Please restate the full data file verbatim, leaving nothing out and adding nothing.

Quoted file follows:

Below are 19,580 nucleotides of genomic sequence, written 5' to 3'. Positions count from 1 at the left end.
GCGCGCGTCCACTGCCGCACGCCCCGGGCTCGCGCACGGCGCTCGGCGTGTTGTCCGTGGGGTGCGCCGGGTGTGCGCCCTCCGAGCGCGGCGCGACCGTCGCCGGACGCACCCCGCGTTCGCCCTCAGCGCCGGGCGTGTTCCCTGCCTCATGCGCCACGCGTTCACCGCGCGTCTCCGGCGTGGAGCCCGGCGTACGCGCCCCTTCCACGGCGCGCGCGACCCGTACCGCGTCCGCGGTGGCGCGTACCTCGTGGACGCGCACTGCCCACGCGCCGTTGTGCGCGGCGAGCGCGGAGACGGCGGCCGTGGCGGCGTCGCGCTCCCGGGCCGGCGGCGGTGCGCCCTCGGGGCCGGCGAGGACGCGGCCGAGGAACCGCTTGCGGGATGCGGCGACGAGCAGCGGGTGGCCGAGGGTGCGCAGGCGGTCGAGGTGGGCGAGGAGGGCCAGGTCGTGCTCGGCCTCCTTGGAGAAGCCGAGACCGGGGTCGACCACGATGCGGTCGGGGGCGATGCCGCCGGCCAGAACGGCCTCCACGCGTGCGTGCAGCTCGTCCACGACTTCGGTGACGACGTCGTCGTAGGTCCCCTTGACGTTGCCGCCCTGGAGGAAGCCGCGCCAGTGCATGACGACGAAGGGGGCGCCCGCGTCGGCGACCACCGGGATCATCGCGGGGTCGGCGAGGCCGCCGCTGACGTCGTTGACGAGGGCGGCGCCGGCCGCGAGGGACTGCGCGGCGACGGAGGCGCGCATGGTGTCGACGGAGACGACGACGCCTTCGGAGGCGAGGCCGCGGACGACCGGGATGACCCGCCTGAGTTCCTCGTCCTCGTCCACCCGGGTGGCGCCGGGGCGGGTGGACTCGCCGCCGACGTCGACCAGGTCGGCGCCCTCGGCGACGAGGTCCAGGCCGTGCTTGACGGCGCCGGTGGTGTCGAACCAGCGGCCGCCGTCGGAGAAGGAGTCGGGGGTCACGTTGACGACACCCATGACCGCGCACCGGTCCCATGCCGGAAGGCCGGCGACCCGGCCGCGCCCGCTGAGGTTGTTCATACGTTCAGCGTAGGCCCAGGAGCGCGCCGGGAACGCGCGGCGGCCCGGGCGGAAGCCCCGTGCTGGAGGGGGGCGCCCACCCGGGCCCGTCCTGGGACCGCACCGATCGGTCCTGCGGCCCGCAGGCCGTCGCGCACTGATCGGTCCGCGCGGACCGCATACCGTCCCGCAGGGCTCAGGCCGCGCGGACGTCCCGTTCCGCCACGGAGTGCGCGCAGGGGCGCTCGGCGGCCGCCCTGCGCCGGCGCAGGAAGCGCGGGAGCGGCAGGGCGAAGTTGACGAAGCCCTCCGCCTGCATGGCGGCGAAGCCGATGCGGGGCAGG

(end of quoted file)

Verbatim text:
Below are 19,580 nucleotides of genomic sequence, written 5' to 3'. Positions count from 1 at the left end.
GCGCGCGTCCACTGCCGCACGCCCCGGGCTCGCGCACGGCGCTCGGCGTGTTGTCCGTGGGGTGCGCCGGGTGTGCGCCCTCCGAGCGCGGCGCGACCGTCGCCGGACGCACCCCGCGTTCGCCCTCAGCGCCGGGCGTGTTCCCTGCCTCATGCGCCACGCGTTCACCGCGCGTCTCCGGCGTGGAGCCCGGCGTACGCGCCCCTTCCACGGCGCGCGCGACCCGTACCGCGTCCGCGGTGGCGCGTACCTCGTGGACGCGCACTGCCCACGCGCCGTTGTGCGCGGCGAGCGCGGAGACGGCGGCCGTGGCGGCGTCGCGCTCCCGGGCCGGCGGCGGTGCGCCCTCGGGGCCGGCGAGGACGCGGCCGAGGAACCGCTTGCGGGATGCGGCGACGAGCAGCGGGTGGCCGAGGGTGCGCAGGCGGTCGAGGTGGGCGAGGAGGGCCAGGTCGTGCTCGGCCTCCTTGGAGAAGCCGAGACCGGGGTCGACCACGATGCGGTCGGGGGCGATGCCGCCGGCCAGAACGGCCTCCACGCGTGCGTGCAGCTCGTCCACGACTTCGGTGACGACGTCGTCGTAGGTCCCCTTGACGTTGCCGCCCTGGAGGAAGCCGCGCCAGTGCATGACGACGAAGGGGGCGCCCGCGTCGGCGACCACCGGGATCATCGCGGGGTCGGCGAGGCCGCCGCTGACGTCGTTGACGAGGGCGGCGCCGGCCGCGAGGGACTGCGCGGCGACGGAGGCGCGCATGGTGTCGACGGAGACGACGACGCCTTCGGAGGCGAGGCCGCGGACGACCGGGATGACCCGCCTGAGTTCCTCGTCCTCGTCCACCCGGGTGGCGCCGGGGCGGGTGGACTCGCCGCCGACGTCGACCAGGTCGGCGCCCTCGGCGACGAGGTCCAGGCCGTGCTTGACGGCGCCGGTGGTGTCGAACCAGCGGCCGCCGTCGGAGAAGGAGTCGGGGGTCACGTTGACGACACCCATGACCGCGCACCGGTCCCATGCCGGAAGGCCGGCGACCCGGCCGCGCCCGCTGAGGTTGTTCATACGTTCAGCGTAGGCCCAGGAGCGCGCCGGGAACGCGCGGCGGCCCGGGCGGAAGCCCCGTGCTGGAGGGGGGCGCCCACCCGGGCCCGTCCTGGGACCGCACCGATCGGTCCTGCGGCCCGCAGGCCGTCGCGCACTGATCGGTCCGCGCGGACCGCATACCGTCCCGCAGGGCTCAGGCCGCGCGGACGTCCCGTTCCGCCACGGAGTGCGCGCAGGGGCGCTCGGCGGCCGCCCTGCGCCGGCGCAGGAAGCGCGGGAGCGGCAGGGCGAAGTTGACGAAGCCCTCCGCCTGCATGGCGGCGAAGCCGATGCGGGGCAGG